The Tunisian man suspected of carrying out the Berlin truck attack was shot dead by police in Milan on Friday, Italy confirmed.
Anis Amri, 24, was accused of killing 12 people and wounding dozens more in Monday's assault on a Christmas market, which has been claimed by the Islamic State jihadist group.
Italy's interior minister Marco Minniti told a press conference in Rome that Amri had been fatally shot after firing at police who had stopped his car for a routine identity check around 3:00 a.m.
Identity checks had established "without a shadow of doubt" that the dead man was Amri, the minister said.
Amri had been missing since escaping after Monday's attack in central Berlin. He had links to Italy, having arrived in the country from his native Tunisia in 2011.
Shortly after his arrival in Italy he was sentenced to a four-year prison term for starting a fire in a refugee centre. He was released in 2015 and made his way to Germany.
German police said Amri steered the 40-tonne truck in the attack after finding his identity papers and fingerprints inside the cab, next to the body of its registered Polish driver who was killed with a gunshot to the head.
A Europe-wide wanted notice had offered a 100,000-euro ($104,000) reward for information leading to Amri's arrest.
In Tunisia, a brother of the fugitive had appealed to him to surrender and said: "If my brother is behind the attack, I say to him 'You dishonor us'."
German Chancellor Angela Merkel said Thursday she was "proud of how calmly most people reacted" to the country's deadliest attack in years.
But her assuring message failed to dampen criticism of what many politicians and newspapers slammed as glaring security failures leading up to Monday's attack.
Berlin public broadcaster RBB reported that police filmed Amri heading into a Berlin mosque on Tuesday — after the attack — at a time when the investigation was still focussed on a Pakistani suspect who was later released.
Officials earlier revealed that Amri was a rejected asylum seeker with a history of crime, had spent years in an Italian jail and had long been known to German counter-terrorism agencies.
News weekly Der Spiegel reported that in wiretaps, Amri could be heard offering to carry out a suicide operation, but that his words were too vague for an arrest warrant.
Amri had been monitored since March, suspected of planning break-ins to raise cash for automatic weapons to carry out an attack — but the surveillance was stopped in September because Amri was mostly active as a small-time drug dealer.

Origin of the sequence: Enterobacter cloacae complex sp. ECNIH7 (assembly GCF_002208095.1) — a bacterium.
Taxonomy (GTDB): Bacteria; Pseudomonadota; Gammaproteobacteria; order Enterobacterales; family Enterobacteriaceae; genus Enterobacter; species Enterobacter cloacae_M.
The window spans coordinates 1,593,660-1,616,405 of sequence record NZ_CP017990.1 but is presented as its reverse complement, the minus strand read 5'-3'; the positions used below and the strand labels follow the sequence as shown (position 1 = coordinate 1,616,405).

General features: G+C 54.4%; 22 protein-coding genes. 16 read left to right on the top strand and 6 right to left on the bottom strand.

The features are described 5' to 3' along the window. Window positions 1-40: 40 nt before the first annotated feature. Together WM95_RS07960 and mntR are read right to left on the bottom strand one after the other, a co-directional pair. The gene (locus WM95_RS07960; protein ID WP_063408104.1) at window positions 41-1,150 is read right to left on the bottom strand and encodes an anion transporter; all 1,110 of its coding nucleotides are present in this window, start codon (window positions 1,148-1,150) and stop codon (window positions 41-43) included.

Conservative lawmaker Stephan Mayer, a critic of Merkel's liberal stance on refugees, said the case "held up a magnifying glass" to the failings of her migration policy that brought almost 900,000 asylum seekers to Europe's top economy last year.
"It's clear that a lot went wrong... it was a systemic failure," said Peter Neumann, professor of security studies at King's College London.
Neumann argued that German security services lacked the manpower to maintain around-the-clock surveillance of the 550 known radical Islamists in Germany.
"Germany's anti-terrorism structure is failing to match the scale of the problem," he told news channel NTV. "Once the dust settles, it will be important to have a fundamental rethink."
While the security debate rages, and is set to intensify in the election year 2017, many Germans were looking ahead to Christmas Eve on Saturday, the country's most important festival.
On Thursday, Berliners flocked to the reopened Breitscheid square Christmas market that was targeted in Monday's carnage.
The government has appealed for people to carry on as normal and not to give in to fear.
Organisers dimmed festive lights and turned down the Christmas jingles as a mark of respect for those killed.
Victims were also honored with candles, flowers, letters of condolence and signs reading "Love Not Hate".
Among the dead were six Germans, 60-year-old Israeli Dalia Elyakim, and a young Italian woman called Fabrizia Di Lorenzo. Forty-eight others were injured.
On Friday, a memorial concert was planned at the iconic Brandenburg gate under the theme of "Together Berlin".
Germany had until now been spared the jihadist carnage that has struck neighboring France and Belgium.
But it has suffered a spate of smaller attacks, including two in July that left 20 people injured, both committed by asylum seekers and claimed by the Islamic State group.
Merkel said Germany had "known for a long time that we are in the crosshairs of Islamic terrorism. And yet, when it happens... it is a totally different situation."
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